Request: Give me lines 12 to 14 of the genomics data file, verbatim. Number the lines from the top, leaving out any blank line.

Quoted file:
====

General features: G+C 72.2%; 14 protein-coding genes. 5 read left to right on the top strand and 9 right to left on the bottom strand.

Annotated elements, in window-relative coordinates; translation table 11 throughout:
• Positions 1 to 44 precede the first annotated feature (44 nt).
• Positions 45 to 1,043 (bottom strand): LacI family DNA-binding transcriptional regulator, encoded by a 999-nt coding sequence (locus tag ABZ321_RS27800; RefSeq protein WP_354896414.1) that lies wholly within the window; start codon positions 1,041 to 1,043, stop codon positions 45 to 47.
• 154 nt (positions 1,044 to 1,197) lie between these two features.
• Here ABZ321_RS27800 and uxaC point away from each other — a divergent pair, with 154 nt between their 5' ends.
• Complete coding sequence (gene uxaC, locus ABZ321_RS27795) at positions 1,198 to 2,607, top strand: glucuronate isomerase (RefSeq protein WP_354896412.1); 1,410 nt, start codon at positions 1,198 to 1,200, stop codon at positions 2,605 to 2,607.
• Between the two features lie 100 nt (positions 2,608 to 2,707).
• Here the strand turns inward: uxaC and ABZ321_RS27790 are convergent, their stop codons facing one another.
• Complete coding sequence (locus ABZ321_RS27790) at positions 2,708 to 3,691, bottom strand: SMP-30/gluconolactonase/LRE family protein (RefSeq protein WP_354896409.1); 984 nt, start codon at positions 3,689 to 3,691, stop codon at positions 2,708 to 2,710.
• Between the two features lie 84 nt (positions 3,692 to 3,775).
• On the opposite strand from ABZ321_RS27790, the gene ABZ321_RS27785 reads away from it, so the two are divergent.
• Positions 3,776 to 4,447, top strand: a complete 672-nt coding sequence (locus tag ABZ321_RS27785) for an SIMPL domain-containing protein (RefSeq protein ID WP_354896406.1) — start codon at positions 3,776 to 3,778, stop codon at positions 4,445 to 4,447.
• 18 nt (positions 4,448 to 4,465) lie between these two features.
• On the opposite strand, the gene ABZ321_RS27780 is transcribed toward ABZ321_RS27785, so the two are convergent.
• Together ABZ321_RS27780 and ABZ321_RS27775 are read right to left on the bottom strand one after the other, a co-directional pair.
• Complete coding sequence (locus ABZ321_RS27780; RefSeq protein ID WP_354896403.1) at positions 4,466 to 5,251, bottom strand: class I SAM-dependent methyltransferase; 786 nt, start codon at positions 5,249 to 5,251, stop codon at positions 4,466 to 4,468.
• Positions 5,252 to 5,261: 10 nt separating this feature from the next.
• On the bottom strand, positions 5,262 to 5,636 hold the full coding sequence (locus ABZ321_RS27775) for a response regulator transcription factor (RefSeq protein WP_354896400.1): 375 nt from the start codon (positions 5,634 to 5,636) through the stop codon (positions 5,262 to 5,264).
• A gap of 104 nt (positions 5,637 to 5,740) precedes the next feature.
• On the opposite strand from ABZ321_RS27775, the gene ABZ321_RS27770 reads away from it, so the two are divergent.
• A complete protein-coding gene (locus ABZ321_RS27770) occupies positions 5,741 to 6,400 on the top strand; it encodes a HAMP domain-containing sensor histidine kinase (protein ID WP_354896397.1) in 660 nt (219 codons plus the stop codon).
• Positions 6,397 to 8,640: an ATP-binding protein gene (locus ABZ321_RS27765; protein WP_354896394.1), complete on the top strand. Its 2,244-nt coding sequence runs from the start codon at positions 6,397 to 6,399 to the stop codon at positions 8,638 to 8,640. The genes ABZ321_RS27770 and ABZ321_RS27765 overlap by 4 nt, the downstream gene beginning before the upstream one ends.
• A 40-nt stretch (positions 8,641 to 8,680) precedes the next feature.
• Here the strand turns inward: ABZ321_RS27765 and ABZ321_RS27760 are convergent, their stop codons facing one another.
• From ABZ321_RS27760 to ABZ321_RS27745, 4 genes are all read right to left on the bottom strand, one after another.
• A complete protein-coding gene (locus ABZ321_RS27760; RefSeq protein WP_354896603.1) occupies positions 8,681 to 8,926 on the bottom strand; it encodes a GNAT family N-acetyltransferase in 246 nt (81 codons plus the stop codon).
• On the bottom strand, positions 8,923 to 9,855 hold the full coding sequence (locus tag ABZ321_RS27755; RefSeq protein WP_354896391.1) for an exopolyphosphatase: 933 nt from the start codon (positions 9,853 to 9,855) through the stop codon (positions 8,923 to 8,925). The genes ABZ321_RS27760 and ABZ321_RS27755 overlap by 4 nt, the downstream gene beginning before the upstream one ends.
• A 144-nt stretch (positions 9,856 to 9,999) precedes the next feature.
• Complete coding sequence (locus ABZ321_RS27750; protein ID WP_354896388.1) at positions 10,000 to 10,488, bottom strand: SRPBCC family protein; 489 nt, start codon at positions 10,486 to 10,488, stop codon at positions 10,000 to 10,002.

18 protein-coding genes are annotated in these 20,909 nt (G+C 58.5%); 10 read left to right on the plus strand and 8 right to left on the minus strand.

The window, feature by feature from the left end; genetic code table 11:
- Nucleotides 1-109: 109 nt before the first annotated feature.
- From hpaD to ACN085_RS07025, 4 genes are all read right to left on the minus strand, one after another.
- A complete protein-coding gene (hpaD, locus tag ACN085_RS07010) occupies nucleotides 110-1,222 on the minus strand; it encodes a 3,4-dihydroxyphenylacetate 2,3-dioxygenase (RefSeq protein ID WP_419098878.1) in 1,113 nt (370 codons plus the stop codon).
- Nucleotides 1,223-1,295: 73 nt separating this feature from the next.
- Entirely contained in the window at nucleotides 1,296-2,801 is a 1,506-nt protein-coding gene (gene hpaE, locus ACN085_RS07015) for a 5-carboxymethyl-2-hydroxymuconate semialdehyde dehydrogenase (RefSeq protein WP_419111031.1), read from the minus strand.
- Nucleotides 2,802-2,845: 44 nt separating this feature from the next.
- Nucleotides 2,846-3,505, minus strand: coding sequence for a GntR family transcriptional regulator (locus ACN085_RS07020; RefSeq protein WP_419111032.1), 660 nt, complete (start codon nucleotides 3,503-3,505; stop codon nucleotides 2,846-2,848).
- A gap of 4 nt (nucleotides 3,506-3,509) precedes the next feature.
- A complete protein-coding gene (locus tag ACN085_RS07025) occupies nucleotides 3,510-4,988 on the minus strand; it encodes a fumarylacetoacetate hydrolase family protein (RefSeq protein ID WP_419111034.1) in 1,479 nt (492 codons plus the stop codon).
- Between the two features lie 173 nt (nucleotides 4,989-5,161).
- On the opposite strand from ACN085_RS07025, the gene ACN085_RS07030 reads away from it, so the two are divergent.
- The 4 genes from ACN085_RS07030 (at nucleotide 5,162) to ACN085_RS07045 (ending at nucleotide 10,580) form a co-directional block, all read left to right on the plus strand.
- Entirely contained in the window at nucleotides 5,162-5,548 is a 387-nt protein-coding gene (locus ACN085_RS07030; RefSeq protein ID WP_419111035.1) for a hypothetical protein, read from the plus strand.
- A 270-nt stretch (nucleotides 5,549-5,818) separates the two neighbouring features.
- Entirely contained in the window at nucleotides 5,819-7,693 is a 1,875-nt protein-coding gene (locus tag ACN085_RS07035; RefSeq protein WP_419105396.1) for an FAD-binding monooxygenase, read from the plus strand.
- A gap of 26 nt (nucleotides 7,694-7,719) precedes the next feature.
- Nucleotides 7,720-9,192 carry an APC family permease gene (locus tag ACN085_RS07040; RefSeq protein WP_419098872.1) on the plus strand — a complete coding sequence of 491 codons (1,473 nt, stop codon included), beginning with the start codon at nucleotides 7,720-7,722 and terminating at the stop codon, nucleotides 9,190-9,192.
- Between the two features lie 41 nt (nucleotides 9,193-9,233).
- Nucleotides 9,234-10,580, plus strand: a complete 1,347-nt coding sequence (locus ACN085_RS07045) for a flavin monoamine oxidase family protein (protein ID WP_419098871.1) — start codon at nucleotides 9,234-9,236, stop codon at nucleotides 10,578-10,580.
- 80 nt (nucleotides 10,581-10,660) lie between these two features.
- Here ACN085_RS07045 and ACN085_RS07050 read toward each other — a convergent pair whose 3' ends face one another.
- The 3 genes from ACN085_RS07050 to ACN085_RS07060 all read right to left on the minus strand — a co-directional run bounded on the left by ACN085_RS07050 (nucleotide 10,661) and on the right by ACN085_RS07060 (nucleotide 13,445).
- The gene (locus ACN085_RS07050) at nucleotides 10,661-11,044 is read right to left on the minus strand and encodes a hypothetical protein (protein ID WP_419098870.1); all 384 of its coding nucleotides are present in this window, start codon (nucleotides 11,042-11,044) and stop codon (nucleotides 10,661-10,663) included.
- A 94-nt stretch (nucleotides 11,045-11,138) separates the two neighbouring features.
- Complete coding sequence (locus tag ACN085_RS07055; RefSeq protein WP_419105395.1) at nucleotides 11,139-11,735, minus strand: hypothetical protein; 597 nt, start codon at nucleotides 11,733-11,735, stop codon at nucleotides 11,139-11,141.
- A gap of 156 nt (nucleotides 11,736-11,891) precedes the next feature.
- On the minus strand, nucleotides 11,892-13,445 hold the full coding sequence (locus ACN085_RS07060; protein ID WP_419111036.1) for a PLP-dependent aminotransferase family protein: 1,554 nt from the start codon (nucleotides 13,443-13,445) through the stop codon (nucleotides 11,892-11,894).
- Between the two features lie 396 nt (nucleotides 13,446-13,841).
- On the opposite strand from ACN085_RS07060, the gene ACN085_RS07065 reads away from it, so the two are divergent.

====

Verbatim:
• On the opposite strand from ABZ321_RS27790, the gene ABZ321_RS27785 reads away from it, so the two are divergent.
• Positions 3,776 to 4,447, top strand: a complete 672-nt coding sequence (locus tag ABZ321_RS27785) for an SIMPL domain-containing protein (RefSeq protein ID WP_354896406.1) — start codon at positions 3,776 to 3,778, stop codon at positions 4,445 to 4,447.
• 18 nt (positions 4,448 to 4,465) lie between these two features.